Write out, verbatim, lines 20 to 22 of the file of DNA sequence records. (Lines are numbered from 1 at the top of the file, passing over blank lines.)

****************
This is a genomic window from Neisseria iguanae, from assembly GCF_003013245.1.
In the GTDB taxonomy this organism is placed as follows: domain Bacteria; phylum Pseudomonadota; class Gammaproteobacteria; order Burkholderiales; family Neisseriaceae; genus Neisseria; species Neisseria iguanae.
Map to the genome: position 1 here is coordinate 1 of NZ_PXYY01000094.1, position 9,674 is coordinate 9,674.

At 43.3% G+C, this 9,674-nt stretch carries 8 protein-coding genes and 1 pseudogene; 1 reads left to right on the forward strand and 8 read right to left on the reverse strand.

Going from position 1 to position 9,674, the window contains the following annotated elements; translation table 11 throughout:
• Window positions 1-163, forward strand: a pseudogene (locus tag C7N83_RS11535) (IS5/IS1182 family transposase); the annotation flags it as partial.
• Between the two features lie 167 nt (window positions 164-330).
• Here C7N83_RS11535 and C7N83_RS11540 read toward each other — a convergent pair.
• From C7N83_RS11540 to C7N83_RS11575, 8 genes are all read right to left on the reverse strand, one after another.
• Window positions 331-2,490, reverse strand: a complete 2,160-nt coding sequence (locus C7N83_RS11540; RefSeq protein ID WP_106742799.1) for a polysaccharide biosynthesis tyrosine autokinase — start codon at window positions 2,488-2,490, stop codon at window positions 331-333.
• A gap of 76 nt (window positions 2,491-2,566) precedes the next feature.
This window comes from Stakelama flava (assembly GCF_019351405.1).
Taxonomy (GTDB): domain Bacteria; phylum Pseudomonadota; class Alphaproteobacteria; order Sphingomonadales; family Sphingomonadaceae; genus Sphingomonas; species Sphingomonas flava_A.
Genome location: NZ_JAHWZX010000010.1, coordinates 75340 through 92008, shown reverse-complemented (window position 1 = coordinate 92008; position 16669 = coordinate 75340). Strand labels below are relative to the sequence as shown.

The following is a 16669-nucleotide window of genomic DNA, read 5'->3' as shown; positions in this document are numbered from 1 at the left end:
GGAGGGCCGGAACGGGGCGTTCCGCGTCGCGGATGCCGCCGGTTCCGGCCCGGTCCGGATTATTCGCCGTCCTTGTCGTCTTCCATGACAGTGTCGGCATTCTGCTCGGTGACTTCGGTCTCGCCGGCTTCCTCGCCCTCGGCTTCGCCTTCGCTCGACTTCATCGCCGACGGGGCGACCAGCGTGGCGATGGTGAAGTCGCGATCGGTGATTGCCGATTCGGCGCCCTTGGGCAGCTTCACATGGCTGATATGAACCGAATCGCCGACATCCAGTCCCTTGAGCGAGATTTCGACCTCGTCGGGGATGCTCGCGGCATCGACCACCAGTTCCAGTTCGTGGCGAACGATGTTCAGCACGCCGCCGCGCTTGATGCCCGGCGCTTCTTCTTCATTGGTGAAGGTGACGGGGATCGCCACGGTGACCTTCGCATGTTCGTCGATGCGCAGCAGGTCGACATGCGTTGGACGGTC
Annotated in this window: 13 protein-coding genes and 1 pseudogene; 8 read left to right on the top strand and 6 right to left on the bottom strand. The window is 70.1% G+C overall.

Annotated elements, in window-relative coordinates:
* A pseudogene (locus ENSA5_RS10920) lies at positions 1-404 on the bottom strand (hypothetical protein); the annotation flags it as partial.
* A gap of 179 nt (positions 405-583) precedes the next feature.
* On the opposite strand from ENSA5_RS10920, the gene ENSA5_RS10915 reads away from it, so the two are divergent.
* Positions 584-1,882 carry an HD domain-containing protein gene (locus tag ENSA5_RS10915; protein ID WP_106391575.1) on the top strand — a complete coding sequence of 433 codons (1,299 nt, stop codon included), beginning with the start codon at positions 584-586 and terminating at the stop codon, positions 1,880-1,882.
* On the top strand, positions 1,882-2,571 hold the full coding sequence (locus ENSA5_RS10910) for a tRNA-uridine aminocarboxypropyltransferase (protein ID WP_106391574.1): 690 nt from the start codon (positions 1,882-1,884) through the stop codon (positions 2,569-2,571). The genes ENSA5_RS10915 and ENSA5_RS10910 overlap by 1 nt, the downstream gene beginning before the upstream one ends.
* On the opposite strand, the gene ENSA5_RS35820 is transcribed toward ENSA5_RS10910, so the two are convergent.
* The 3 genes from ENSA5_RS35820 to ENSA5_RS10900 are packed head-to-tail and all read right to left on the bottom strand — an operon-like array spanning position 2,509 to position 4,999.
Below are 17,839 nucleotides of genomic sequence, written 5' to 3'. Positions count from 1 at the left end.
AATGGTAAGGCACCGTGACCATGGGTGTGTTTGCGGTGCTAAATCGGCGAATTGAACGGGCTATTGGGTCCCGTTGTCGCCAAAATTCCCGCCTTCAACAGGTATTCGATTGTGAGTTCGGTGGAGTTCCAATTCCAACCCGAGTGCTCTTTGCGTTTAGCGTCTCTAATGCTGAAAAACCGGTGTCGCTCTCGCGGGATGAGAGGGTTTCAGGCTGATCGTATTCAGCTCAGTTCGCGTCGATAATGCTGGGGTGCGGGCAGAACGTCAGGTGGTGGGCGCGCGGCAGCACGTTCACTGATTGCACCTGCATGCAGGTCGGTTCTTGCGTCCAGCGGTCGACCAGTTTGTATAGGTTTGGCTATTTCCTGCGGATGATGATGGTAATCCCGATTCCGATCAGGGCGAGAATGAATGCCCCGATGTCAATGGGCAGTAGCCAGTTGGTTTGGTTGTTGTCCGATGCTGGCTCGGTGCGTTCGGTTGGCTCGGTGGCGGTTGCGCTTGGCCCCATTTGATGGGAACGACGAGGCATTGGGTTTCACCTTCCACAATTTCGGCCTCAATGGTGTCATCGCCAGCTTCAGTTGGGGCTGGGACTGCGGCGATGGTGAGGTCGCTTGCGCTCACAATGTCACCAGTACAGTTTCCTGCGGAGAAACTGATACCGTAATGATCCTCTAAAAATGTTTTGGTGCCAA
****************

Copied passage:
* A gap of 179 nt (positions 405-583) precedes the next feature.
* On the opposite strand from ENSA5_RS10920, the gene ENSA5_RS10915 reads away from it, so the two are divergent.
* Positions 584-1,882 carry an HD domain-containing protein gene (locus tag ENSA5_RS10915; protein ID WP_106391575.1) on the top strand — a complete coding sequence of 433 codons (1,299 nt, stop codon included), beginning with the start codon at positions 584-586 and terminating at the stop codon, positions 1,880-1,882.